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AMD and IBM announced that the companies have entered into an agreement to jointly develop chip-making technologies for use in future high-performance products. The new processes, developed by AMD and IBM, will be aimed at improving microprocessor performance and reducing power consumption, and will be based on advanced structures and materials such as high-speed silicon-on-insulator (SOI) transistors, copper interconnects and improved “low-k dielectric” insulation.

The agreement includes collaboration on 65 and 45nm technologies to be implemented on 300mm silicon wafers. AMD and IBM will be able to use the jointly-developed technologies to manufacture products in their own chip fabrication facilities and in conjunction with selected manufacturing partners. The companies expect first products based on the new 65nm technologies to appear in 2005.

It seems that IBM wants to form some kind of “semiconductor alliance” with numerous rather successful semiconductor makers because in late November 2002 IBM announced the agreement with Chartered Semiconductor (see this news-story). Under the terms of this settlement, the companies plan to jointly develop and align on 90nm and 65nm logic processes for foundry chip production on 300mm silicon wafers. They may explore an extension to the agreement to include 45nm technology. What also seems to be important is that IBM and Chartered agreed to work together with third-party providers of design tools and open-standard formats to help their customers more easily move their products between the two companies for production.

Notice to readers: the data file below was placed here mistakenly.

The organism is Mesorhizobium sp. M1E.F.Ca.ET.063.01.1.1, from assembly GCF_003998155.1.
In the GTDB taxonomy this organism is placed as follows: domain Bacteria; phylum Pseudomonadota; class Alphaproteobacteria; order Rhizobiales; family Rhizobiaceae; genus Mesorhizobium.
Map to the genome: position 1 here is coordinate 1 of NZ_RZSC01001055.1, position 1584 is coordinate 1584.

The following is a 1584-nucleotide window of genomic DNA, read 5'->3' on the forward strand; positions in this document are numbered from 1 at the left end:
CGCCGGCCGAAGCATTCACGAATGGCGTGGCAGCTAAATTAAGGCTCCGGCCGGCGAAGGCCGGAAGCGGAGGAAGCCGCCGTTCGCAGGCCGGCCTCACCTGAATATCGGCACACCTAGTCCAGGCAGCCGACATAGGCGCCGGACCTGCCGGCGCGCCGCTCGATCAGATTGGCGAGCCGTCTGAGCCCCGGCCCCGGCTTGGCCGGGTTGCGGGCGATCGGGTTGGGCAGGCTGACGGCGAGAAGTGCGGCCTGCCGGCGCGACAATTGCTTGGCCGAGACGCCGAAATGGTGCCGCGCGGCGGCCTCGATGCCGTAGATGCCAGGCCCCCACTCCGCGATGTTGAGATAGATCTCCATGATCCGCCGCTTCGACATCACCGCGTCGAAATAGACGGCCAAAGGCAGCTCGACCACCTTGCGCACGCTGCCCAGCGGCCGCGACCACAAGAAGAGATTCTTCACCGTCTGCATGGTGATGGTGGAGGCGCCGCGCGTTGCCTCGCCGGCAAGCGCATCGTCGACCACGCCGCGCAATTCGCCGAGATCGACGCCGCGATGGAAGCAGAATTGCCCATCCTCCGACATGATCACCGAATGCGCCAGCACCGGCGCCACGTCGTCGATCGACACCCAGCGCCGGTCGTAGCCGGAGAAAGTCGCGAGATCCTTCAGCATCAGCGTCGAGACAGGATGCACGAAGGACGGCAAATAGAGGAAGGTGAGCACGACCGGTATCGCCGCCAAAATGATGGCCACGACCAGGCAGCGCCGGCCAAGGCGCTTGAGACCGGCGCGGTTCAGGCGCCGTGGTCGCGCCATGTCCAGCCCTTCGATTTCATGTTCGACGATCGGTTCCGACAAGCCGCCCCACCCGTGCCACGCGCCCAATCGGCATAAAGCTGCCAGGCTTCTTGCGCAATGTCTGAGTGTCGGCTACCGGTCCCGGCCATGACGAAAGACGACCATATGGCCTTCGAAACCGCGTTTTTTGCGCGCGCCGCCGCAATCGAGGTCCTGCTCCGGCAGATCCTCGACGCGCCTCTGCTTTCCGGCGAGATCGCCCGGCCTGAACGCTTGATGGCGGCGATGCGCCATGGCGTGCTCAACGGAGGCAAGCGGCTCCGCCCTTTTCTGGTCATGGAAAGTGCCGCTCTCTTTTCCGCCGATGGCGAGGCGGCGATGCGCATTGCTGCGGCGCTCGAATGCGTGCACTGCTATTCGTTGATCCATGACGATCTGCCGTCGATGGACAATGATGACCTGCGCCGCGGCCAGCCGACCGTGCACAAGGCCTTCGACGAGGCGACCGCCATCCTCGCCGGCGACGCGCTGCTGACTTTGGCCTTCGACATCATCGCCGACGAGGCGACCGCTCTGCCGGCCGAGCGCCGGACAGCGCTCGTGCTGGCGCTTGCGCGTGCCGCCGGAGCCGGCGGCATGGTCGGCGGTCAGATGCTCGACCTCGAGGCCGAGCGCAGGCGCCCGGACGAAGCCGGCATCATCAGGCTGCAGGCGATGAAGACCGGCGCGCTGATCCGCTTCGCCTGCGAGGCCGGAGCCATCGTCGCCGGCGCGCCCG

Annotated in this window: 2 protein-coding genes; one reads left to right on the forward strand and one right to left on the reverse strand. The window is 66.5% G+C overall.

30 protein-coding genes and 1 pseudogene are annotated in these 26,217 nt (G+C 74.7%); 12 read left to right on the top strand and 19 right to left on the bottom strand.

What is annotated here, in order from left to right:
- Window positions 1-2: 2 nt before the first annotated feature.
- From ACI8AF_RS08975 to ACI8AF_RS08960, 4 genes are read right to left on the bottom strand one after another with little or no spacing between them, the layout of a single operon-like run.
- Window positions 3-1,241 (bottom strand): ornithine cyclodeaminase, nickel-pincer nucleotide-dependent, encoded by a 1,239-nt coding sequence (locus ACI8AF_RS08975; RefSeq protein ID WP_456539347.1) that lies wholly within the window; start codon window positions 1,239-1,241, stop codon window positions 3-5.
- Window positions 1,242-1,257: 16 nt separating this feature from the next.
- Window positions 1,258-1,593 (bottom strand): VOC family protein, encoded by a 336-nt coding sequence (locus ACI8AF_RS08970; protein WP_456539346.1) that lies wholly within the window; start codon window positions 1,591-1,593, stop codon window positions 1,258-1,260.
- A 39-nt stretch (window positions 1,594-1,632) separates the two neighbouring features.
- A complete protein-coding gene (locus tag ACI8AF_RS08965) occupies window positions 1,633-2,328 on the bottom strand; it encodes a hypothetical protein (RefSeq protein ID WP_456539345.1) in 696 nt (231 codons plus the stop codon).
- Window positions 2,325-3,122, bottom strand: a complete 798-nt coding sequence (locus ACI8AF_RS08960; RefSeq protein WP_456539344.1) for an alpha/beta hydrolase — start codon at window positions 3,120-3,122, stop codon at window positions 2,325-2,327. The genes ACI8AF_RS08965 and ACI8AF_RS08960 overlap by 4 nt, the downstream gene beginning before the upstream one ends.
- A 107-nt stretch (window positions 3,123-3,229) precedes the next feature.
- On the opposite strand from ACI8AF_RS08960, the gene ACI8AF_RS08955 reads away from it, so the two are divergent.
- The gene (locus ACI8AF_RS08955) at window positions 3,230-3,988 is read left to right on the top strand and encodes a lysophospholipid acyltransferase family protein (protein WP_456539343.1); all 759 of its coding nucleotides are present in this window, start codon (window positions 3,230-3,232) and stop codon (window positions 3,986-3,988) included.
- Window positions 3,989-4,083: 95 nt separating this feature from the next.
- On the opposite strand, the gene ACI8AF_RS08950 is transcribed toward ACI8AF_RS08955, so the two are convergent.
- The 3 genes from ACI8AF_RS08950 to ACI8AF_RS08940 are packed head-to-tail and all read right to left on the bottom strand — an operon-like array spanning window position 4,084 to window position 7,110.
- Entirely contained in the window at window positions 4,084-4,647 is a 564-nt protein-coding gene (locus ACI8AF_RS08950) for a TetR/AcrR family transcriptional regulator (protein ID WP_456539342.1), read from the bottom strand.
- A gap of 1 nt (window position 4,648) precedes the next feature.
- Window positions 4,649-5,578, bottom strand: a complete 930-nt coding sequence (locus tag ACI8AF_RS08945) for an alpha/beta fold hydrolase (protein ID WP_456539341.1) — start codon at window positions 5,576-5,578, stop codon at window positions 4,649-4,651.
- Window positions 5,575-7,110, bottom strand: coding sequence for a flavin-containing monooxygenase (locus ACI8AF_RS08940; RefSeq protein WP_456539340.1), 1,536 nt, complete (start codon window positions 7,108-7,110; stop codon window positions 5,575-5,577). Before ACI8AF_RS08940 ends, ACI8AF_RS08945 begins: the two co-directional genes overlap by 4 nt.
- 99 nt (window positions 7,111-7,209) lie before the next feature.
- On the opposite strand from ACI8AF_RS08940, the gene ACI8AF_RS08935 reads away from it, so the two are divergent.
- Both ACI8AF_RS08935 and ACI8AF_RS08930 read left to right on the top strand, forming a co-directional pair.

Such collaborations do not only reduce research and development costs, but also allow different companies to utilise manufacturing facilities of each other. For instance, AMD simply cannot produce a sufficient number of microprocessors in order to be able to compete with Intel in terms of quantity. With every successful microprocessor they have to work really hard in order to push it on the market. Since Intel can supply all personal computer vendors of the world with their CPUs and also offers a lot of benefits to their biggest partners, the latter do not want to start using a lot of AMD processors since Intel may stop providing discounts, what will cause a lot of troubles, as vendors cannot be sure that AMD is able to sell them enough CPUs. Moreover, it becomes a critical task to be presented in all market segments in order to be successful in, at least, one of them. In fact, the problem is seen even now: if AMD was able to sell a lot of Athlon XP 2800+ chips, they would also be able to sell more of their lower-end microprocessors. So, eventually AMD may have some chances to expand their manufacturing capabilities even further not just with UMC, but maybe even with IBM and Chartered.

The development will be supported by AMD and IBM engineers working together in IBM’s Semiconductor Research and Development Center (SRDC) in IBM's East Fishkill, New York facility. Work is expected to begin by January 30, 2003.


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